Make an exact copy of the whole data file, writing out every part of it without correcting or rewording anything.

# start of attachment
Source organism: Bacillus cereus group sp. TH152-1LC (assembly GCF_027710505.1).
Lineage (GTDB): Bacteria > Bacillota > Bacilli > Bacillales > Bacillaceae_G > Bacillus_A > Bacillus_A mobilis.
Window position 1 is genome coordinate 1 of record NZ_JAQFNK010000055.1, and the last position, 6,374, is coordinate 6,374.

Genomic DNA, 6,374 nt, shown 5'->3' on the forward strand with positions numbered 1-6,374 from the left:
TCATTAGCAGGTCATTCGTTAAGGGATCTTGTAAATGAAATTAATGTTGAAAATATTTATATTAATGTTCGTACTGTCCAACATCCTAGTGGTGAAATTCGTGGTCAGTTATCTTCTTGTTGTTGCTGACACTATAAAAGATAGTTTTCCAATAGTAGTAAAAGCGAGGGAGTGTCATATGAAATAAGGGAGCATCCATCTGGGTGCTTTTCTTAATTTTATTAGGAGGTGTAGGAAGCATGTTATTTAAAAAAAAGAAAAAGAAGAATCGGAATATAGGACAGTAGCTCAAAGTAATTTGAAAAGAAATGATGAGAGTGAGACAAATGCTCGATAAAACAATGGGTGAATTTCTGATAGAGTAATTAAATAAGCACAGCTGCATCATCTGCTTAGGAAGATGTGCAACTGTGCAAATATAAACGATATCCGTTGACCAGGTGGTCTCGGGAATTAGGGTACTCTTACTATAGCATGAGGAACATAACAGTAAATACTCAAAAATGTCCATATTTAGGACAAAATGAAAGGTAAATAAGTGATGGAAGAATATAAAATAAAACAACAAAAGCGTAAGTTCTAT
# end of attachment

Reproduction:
Source organism: Bacillus cereus group sp. TH152-1LC (assembly GCF_027710505.1).
Lineage (GTDB): Bacteria > Bacillota > Bacilli > Bacillales > Bacillaceae_G > Bacillus_A > Bacillus_A mobilis.
Window position 1 is genome coordinate 1 of record NZ_JAQFNK010000055.1, and the last position, 6,374, is coordinate 6,374.

Genomic DNA, 6,374 nt, shown 5'->3' on the forward strand with positions numbered 1-6,374 from the left:
TCATTAGCAGGTCATTCGTTAAGGGATCTTGTAAATGAAATTAATGTTGAAAATATTTATATTAATGTTCGTACTGTCCAACATCCTAGTGGTGAAATTCGTGGTCAGTTATCTTCTTGTTGTTGCTGACACTATAAAAGATAGTTTTCCAATAGTAGTAAAAGCGAGGGAGTGTCATATGAAATAAGGGAGCATCCATCTGGGTGCTTTTCTTAATTTTATTAGGAGGTGTAGGAAGCATGTTATTTAAAAAAAAGAAAAAGAAGAATCGGAATATAGGACAGTAGCTCAAAGTAATTTGAAAAGAAATGATGAGAGTGAGACAAATGCTCGATAAAACAATGGGTGAATTTCTGATAGAGTAATTAAATAAGCACAGCTGCATCATCTGCTTAGGAAGATGTGCAACTGTGCAAATATAAACGATATCCGTTGACCAGGTGGTCTCGGGAATTAGGGTACTCTTACTATAGCATGAGGAACATAACAGTAAATACTCAAAAATGTCCATATTTAGGACAAAATGAAAGGTAAATAAGTGATGGAAGAATATAAAATAAAACAACAAAAGCGTAAGTTCTAT